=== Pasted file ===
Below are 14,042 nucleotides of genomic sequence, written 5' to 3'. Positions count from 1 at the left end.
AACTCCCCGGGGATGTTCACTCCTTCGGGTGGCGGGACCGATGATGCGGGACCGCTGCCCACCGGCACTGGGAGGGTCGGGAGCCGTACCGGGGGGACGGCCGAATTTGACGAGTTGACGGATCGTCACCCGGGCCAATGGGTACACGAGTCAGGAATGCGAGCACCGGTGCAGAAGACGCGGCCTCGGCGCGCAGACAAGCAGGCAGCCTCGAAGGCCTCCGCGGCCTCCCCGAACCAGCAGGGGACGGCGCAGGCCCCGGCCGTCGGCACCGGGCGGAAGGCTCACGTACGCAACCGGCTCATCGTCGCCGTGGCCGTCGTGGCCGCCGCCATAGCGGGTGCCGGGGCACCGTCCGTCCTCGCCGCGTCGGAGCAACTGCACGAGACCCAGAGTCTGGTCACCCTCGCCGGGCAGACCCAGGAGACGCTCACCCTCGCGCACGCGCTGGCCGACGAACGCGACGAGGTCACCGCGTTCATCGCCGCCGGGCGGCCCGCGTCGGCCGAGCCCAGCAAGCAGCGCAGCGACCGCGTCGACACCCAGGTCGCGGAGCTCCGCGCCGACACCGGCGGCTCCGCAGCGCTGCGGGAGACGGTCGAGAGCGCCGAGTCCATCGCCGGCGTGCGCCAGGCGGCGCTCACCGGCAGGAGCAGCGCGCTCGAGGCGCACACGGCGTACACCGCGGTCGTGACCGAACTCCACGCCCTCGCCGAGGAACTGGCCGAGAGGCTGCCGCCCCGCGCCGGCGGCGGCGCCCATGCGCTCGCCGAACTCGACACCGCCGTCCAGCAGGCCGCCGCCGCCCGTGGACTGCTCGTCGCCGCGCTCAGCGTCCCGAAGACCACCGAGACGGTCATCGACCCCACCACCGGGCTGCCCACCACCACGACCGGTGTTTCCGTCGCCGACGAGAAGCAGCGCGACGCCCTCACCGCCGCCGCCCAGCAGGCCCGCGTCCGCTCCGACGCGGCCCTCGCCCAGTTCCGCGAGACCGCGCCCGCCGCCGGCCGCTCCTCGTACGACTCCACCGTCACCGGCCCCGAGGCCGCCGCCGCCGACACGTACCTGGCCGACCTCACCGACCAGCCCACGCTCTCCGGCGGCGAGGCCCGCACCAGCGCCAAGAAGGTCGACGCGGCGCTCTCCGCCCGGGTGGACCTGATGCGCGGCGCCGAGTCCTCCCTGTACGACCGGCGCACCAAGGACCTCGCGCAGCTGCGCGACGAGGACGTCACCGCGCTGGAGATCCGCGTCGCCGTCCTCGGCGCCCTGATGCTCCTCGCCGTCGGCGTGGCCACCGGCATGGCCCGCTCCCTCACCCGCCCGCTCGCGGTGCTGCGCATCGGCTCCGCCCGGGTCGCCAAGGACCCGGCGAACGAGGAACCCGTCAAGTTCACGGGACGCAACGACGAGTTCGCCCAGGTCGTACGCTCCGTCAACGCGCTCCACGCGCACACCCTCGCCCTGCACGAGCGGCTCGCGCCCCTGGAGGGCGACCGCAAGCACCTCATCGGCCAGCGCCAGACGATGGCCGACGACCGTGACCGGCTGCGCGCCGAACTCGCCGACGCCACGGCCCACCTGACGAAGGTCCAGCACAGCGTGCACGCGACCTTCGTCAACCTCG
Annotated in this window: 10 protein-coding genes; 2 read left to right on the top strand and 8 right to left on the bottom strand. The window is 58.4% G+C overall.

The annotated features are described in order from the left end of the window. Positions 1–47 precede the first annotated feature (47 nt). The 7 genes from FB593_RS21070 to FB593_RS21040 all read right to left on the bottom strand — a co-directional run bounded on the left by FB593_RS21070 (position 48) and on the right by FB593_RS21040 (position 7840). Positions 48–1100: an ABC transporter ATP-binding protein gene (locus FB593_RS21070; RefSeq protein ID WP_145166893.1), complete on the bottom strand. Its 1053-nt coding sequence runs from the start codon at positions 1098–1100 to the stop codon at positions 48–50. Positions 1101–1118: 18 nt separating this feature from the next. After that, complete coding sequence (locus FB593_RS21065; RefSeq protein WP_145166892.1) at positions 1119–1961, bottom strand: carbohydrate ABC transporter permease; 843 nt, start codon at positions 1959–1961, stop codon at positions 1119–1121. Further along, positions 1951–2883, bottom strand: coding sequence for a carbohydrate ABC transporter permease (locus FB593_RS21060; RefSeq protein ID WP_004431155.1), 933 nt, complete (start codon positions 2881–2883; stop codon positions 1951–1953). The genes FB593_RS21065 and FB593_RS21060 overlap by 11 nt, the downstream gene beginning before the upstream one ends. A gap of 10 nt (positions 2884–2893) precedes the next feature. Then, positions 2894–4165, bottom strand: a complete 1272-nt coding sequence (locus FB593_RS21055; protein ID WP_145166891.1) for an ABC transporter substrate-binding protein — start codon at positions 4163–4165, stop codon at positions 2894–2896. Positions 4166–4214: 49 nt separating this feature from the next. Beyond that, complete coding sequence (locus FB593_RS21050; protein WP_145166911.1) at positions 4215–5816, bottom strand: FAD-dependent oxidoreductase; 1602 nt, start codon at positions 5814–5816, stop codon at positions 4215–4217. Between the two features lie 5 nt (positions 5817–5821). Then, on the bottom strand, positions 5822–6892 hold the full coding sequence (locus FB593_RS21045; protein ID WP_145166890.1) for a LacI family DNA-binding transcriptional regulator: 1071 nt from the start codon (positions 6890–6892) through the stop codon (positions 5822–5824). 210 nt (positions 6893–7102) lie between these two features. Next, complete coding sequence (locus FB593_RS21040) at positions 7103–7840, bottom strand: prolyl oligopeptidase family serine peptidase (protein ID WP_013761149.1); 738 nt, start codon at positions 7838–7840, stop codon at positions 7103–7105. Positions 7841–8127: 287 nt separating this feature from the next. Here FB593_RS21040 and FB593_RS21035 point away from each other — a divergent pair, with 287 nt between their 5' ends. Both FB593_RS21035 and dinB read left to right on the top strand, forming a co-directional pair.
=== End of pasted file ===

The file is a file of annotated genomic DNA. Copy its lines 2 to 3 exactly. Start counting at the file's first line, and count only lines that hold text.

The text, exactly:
AACTCCCCGGGGATGTTCACTCCTTCGGGTGGCGGGACCGATGATGCGGGACCGCTGCCCACCGGCACTGGGAGGGTCGGGAGCCGTACCGGGGGGACGGCCGAATTTGACGAGTTGACGGATCGTCACCCGGGCCAATGGGTACACGAGTCAGGAATGCGAGCACCGGTGCAGAAGACGCGGCCTCGGCGCGCAGACAAGCAGGCAGCCTCGAAGGCCTCCGCGGCCTCCCCGAACCAGCAGGGGACGGCGCAGGCCCCGGCCGTCGGCACCGGGCGGAAGGCTCACGTACGCAACCGGCTCATCGTCGCCGTGGCCGTCGTGGCCGCCGCCATAGCGGGTGCCGGGGCACCGTCCGTCCTCGCCGCGTCGGAGCAACTGCACGAGACCCAGAGTCTGGTCACCCTCGCCGGGCAGACCCAGGAGACGCTCACCCTCGCGCACGCGCTGGCCGACGAACGCGACGAGGTCACCGCGTTCATCGCCGCCGGGCGGCCCGCGTCGGCCGAGCCCAGCAAGCAGCGCAGCGACCGCGTCGACACCCAGGTCGCGGAGCTCCGCGCCGACACCGGCGGCTCCGCAGCGCTGCGGGAGACGGTCGAGAGCGCCGAGTCCATCGCCGGCGTGCGCCAGGCGGCGCTCACCGGCAGGAGCAGCGCGCTCGAGGCGCACACGGCGTACACCGCGGTCGTGACCGAACTCCACGCCCTCGCCGAGGAACTGGCCGAGAGGCTGCCGCCCCGCGCCGGCGGCGGCGCCCATGCGCTCGCCGAACTCGACACCGCCGTCCAGCAGGCCGCCGCCGCCCGTGGACTGCTCGTCGCCGCGCTCAGCGTCCCGAAGACCACCGAGACGGTCATCGACCCCACCACCGGGCTGCCCACCACCACGACCGGTGTTTCCGTCGCCGACGAGAAGCAGCGCGACGCCCTCACCGCCGCCGCCCAGCAGGCCCGCGTCCGCTCCGACGCGGCCCTCGCCCAGTTCCGCGAGACCGCGCCCGCCGCCGGCCGCTCCTCGTACGACTCCACCGTCACCGGCCCCGAGGCCGCCGCCGCCGACACGTACCTGGCCGACCTCACCGACCAGCCCACGCTCTCCGGCGGCGAGGCCCGCACCAGCGCCAAGAAGGTCGACGCGGCGCTCTCCGCCCGGGTGGACCTGATGCGCGGCGCCGAGTCCTCCCTGTACGACCGGCGCACCAAGGACCTCGCGCAGCTGCGCGACGAGGACGTCACCGCGCTGGAGATCCGCGTCGCCGTCCTCGGCGCCCTGATGCTCCTCGCCGTCGGCGTGGCCACCGGCATGGCCCGCTCCCTCACCCGCCCGCTCGCGGTGCTGCGCATCGGCTCCGCCCGGGTCGCCAAGGACCCGGCGAACGAGGAACCCGTCAAGTTCACGGGACGCAACGACGAGTTCGCCCAGGTCGTACGCTCCGTCAACGCGCTCCACGCGCACACCCTCGCCCTGCACGAGCGGCTCGCGCCCCTGGAGGGCGACCGCAAGCACCTCATCGGCCAGCGCCAGACGATGGCCGACGACCGTGACCGGCTGCGCGCCGAACTCGCCGACGCCACGGCCCACCTGACGAAGGTCCAGCACAGCGTGCACGCGACCTTCGTCAACCTCG
Annotated in this window: 10 protein-coding genes; 2 read left to right on the top strand and 8 right to left on the bottom strand. The window is 58.4% G+C overall.